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by InnReg

Compliance Lessons from This Pandemic Will Apply to Future Crises

Categories: Compliance Management

Most businesses still have some form of remote work arrangements even as coronavirus restrictions ease. InnReg built remote work into its operating model from the very beginning. Here are seven lessons you can use to conduct remote operations as smoothly as possible. Contact us for a FREE review of your current situation.

Seven Lessons on Keeping Remote Operations Compliant

The coronavirus crisis is continuing to unfold, resulting in both mandatory and voluntary changes to the ways in which we all do business. Compliance is a business-critical function for all regulated entities. Even in an adverse situation, corporate officers remain liable for business continuity and compliance with all relevant regulations. Therefore, it is essential to respond to the operational impact of stay-at-home decisions that are made today as well as any additional restrictions mandated by authorities. It is also important to be mindful of the impacts of potential employee sick time and, unfortunately, even the potential of employee deaths.

Lessons from the Remote Working Experts

Based on InnReg's experience with designing, implementing, and running compliance programs that include remote resources, we'd like to share some guidance to help you ensure smooth compliance operations in these challenging times.

  1. Workflows and Procedures. Review all workflows and procedures to determine which activities can be handled remotely assuming that compliance resources have access to relevant systems.
  2. Secure Access. Ensure that all resources have secure access to your internal and third-party systems, preferably through hardware that you manage. If that is not possible, at minimum, help staff set up appropriately secure VPNs. Make sure to keep an open dialogue between your compliance and IT resources to anticipate and address risk.
  3. Third-Party Partners. Identify any operational changes that might occur with your third-party partners by paying close attention to any communications they provide, as well as through conversations with your relationship or account managers at those partner organizations.
  4. Workplace Safety Guidelines. For any mission-critical tasks that cannot be handled outside of your operating locations, staff will still need to report to the office. With your bare-minimum onsite staff, be sure to follow guidelines for social distancing and the disinfection of surfaces so that your environment is as safe for them as possible. In addition, be sure that employees know that they not only can but must remain absent if they suspect they have the virus or have had contact with an infected person. The World Health Organization maintains a guide for proper protective measures. 
  5. Work-from-Home Best Practices. Enable staff to succeed if they normally work in an office environment and must now do their jobs from home. Working from home can be an adjustment from finding a quiet workspace to managing distractions to coping with no contact with peers. Inc Magazine recently published an excellent guide to overcoming the challenges of a transition from working at home. Share this guide with all team members, be clear on your new norms and expectations, and potentially implement a “buddy system” pairing office workers with more practiced remote workers for both practical advice and moral support.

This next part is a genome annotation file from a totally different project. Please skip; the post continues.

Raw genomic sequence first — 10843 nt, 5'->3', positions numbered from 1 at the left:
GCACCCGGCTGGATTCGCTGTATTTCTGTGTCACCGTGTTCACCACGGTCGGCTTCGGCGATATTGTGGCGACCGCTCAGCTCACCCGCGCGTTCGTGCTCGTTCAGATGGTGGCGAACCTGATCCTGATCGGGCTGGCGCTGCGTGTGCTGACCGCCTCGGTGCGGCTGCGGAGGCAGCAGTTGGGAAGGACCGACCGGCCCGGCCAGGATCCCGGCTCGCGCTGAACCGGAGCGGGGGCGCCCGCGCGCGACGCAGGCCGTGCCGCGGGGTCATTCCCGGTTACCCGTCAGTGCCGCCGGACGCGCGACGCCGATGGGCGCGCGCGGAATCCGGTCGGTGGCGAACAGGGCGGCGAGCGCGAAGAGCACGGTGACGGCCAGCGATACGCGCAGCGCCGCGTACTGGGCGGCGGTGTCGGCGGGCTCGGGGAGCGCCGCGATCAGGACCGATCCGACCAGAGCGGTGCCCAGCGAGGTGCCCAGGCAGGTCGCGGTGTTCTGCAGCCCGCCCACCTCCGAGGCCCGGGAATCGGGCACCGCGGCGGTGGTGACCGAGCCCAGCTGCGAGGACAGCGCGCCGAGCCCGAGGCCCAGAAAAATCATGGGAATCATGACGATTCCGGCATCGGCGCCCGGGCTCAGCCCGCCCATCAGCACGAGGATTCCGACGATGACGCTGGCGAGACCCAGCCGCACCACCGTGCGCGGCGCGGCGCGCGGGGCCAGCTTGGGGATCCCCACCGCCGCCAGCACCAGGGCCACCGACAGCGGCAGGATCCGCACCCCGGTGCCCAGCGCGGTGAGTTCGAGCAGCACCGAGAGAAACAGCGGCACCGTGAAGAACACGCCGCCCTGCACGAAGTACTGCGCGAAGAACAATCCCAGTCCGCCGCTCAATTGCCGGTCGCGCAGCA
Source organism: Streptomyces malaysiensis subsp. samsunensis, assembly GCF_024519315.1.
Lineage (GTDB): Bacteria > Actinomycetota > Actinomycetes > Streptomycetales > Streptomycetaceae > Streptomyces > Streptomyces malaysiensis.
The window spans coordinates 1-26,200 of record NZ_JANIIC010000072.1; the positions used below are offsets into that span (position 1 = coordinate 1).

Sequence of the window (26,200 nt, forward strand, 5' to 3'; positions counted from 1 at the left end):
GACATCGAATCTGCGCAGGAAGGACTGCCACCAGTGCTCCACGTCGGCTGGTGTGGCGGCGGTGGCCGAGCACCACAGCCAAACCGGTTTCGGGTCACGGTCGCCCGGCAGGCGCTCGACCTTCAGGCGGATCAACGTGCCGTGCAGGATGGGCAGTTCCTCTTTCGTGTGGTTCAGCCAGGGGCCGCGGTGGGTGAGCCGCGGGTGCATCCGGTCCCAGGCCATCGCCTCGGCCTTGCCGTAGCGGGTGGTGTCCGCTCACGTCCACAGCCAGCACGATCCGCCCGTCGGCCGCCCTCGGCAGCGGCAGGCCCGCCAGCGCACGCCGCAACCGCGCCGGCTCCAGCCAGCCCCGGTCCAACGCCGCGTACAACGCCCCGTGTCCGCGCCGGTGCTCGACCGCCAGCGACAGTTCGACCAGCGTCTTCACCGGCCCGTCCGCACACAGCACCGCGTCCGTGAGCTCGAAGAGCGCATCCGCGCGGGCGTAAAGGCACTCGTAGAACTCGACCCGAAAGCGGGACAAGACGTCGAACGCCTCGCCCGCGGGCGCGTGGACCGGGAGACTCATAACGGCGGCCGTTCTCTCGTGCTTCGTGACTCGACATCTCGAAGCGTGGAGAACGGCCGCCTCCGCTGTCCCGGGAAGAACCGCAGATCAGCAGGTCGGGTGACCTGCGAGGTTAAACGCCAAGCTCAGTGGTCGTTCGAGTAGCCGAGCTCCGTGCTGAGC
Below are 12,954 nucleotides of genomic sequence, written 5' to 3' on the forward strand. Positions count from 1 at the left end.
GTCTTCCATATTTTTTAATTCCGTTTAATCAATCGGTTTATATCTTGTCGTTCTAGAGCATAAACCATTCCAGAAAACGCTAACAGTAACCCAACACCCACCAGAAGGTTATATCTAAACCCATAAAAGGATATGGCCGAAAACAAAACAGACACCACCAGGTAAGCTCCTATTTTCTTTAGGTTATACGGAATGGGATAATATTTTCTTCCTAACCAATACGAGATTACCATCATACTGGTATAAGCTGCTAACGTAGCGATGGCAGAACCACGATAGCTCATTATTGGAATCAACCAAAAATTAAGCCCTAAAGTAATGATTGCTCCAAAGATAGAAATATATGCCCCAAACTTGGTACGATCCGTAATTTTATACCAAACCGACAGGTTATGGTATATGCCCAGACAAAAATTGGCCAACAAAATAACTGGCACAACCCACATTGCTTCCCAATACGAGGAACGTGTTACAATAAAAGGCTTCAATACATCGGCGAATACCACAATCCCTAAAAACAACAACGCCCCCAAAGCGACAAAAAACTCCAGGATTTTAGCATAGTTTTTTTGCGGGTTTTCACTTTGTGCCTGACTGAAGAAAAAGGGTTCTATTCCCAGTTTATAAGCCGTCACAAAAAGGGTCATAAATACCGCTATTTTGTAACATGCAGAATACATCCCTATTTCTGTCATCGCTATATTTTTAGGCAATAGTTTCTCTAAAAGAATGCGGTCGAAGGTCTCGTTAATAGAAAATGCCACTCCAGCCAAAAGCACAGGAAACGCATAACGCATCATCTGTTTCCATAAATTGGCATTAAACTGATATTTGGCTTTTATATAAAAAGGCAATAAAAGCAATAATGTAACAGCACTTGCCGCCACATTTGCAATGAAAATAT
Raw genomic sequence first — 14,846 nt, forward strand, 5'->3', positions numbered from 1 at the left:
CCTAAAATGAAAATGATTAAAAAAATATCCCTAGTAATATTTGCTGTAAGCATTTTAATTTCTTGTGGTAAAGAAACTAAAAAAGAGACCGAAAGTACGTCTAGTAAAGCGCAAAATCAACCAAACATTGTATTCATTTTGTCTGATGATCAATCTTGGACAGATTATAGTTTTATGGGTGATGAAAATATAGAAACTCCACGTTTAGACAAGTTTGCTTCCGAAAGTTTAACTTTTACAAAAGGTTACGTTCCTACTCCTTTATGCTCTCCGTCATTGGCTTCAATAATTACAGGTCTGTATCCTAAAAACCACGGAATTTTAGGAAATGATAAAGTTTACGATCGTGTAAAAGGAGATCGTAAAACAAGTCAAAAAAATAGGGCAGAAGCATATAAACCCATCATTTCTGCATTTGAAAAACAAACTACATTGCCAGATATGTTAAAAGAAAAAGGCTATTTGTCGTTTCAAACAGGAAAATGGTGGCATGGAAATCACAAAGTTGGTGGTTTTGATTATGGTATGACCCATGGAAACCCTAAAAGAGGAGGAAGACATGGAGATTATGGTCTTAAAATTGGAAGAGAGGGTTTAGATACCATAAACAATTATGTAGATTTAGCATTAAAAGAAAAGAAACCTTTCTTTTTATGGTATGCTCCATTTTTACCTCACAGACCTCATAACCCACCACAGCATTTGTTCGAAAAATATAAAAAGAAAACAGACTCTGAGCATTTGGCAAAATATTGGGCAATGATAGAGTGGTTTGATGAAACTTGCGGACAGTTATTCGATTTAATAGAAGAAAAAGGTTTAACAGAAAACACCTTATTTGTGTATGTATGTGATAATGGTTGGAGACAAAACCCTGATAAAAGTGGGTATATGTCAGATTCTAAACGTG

6. Extra Quality Controls. This pandemic comes with a high level of uncertainty and concern, which places stress on your team and raises the probability of errors and omissions. Redouble all of your efforts at quality control, including closer monitoring of products and transactions, higher sampling rates of quality checks, and greater scrutiny applied to any reviews and approvals. Extra vigilance will help prevent problems from slipping past your compliance controls.
  7. Business Continuity. Take business continuity planning seriously. Ideally, you will already have fallback plans in place for what would happen if people or systems become available. In that case, you should now review those plans, ensure they would stand the test of likely coronavirus impacts, and then recommunicate those plans to everyone who carries out compliance processes as well as front, middle, and back-office staff. If continuity plans are lacking or absent, you cannot afford to procrastinate. Make or reinforce your continuity plans now, and do rigorous scenario testing (including running tabletop and live simulations) to make sure they function as well as they seem to on paper.

Make Plans and Seek the Right Resources

Although your business cannot control the pandemic or its impacts to your business, you can control the way you approach it. When it comes to compliance or any other mission-critical business function, the better your plans, the more calmly you can react, and the more confident you can be in successfully managing the impact of any disruption.

Moreover, there are resources that can help. InnReg is one of those resources. If you have any questions about your current compliance capabilities or how to adjust to further coronavirus scenarios, please contact me.

I am happy to make InnReg's expertise available to you free of charge. Contact me to discuss your situation. We will cover important steps to take, areas to pay particular attention to, and answers to any other questions you have.